- Perhaps you have some new clients from South Africa. You can ask them to tell you stories about what life is like there.
- You can say something like, "What do you typically do for fun after work?" Then you can offer examples of your own experiences.
- Listening to stories is a great way to form bonds. You'll learn something new, and likely find more commonalities than you expected.
Ask questions.Learning to communicate better will help you to work with people from different cultures. One of the most important components of effective communication is asking questions. Questions are a great way to clear up differences and also a good way to get to know people.
- If something is unclear, just ask a question. For example, you could say, "I noticed that people in this office bow to one another in greeting. Is that something I should do, also?"
- Try asking open-ended questions. For example, instead of saying, "Am I doing this right?", try asking, "How can I improve my performance?" You'll get a more informative answer.
- Listen carefully to the answer. When you ask a question, pay attention to the response and try to retain the information.
Be sincere.It may take some time to learn to work with new people. Make it clear that you are putting in effort. Make it clear that you are sincere in wanting to better your communications.
- Do something that indicates you are trying. For example, try greeting someone from a different culture in their language.
- Most people will appreciate a gesture like that. It won't take much work on your part, but it indicates your sincerity.
- Smile. This generally means that same thing in most cultures.
- Take time to reflect. If you have had trouble communicating, spend some time asking yourself where the breakdown occurred. Then try to improve tomorrow.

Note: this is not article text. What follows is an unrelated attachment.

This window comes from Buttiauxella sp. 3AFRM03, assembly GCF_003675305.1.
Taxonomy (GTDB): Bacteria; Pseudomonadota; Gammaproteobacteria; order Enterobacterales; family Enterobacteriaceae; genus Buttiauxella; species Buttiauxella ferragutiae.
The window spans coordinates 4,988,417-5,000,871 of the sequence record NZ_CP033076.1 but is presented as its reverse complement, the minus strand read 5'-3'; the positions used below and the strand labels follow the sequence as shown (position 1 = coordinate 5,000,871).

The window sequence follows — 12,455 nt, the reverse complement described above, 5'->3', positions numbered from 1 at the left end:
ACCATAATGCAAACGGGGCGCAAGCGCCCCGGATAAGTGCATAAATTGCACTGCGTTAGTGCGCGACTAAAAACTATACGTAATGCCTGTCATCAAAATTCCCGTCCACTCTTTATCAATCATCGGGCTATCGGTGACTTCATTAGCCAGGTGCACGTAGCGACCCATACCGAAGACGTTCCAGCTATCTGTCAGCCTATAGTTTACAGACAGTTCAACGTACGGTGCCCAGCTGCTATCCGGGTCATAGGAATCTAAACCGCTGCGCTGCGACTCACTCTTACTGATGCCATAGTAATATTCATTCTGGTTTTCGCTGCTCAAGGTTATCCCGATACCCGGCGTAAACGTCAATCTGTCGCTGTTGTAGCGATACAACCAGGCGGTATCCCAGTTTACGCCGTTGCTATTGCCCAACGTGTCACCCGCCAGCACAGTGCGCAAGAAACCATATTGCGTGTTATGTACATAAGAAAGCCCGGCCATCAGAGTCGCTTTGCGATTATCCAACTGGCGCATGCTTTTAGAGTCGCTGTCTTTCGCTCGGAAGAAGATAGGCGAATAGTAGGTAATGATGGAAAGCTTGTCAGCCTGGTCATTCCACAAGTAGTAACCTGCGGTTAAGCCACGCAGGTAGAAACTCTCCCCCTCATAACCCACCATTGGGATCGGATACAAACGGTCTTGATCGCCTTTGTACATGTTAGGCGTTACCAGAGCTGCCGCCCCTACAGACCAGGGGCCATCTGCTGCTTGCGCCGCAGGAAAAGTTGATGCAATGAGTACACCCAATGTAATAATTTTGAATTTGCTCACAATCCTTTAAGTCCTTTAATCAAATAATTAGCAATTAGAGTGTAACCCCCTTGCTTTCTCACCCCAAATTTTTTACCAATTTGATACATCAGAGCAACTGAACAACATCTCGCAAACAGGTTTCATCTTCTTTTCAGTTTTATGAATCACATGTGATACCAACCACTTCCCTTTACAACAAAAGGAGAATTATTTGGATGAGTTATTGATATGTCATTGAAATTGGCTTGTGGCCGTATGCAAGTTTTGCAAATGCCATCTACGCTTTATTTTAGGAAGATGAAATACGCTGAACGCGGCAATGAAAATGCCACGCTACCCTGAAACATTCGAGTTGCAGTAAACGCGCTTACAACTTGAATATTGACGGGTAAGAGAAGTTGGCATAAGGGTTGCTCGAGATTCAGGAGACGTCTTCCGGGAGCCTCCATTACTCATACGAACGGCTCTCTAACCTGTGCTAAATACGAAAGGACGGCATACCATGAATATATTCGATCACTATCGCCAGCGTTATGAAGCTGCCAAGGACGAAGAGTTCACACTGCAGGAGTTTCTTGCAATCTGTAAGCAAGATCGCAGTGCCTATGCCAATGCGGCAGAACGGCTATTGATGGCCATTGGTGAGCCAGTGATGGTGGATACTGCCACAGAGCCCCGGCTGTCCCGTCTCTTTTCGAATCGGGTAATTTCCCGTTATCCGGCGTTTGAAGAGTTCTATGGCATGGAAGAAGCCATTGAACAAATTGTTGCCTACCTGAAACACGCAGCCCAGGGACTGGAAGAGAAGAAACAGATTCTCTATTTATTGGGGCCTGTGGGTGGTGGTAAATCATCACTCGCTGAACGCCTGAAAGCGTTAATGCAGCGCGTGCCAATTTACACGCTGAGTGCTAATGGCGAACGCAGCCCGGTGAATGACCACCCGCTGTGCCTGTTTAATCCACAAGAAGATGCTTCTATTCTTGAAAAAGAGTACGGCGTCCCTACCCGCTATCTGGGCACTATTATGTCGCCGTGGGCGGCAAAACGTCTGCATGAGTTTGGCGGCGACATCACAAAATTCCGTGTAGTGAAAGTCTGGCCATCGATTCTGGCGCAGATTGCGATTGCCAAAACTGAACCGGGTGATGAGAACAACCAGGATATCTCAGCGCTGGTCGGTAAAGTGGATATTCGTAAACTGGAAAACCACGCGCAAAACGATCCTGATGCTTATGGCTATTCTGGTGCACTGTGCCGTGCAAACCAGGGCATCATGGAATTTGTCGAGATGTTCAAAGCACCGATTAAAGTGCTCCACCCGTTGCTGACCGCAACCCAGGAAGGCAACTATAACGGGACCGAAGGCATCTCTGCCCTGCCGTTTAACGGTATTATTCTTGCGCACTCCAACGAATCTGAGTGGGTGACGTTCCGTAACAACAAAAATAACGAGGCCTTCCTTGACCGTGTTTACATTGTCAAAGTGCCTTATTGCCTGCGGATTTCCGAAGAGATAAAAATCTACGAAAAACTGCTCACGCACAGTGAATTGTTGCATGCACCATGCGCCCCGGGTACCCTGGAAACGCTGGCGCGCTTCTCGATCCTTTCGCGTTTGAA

QuestionWhat are the different types of cultureswikiHow ContributorCommunity AnswerThere are many types of cultures you may encounter. People from different geographical locations might have different customs, for example. Or someone with a different background or religion might have a different culture than you.Thanks!
QuestionHow learning their culture can help me in my work placewikiHow ContributorCommunity AnswerLearning about someone else's culture can help you to build stronger relationships. This will help strengthen your teamwork, and also help improve communication.Thanks!
QuestionHow would you encourage a staff member who is reluctant to work with someone from a different nationality to see the advantages of working with people from various international backgrounds?wikiHow ContributorCommunity AnswerLet them know that all team members should be treated the same. Learning to work with someone from a different culture has the same value as learning to work with any other employee.Thanks!
QuestionExplain how having anunderstanding of interculture differences will lead to a higher probability of achieving business goalswikiHow ContributorCommunity AnswerCommunication and team work will be strengthened.Thanks!
QuestionHow would you deal with a coworkwer from a different culture losing a family member to cancer?wikiHow ContributorCommunity AnswerAsk the person how people grieve in that culture and support them in expressing their pain and sorrow. Try to refrain from inflicting your own cultural grievance beliefs onto that person.Thanks!
QuestionHow do I promote unity among ethnic groups?Top AnswererUnity depends entirely on recognizing common goals and achievements.Thanks!
Regarding communication changes to workplace practices, what do I do to ensure communication used shows respect for cultural diversities of others?
Give an example of what seems appropriate may not be a cultural norm for the other person?
How do I work with people from cultures with divergent perspectives on timeliness?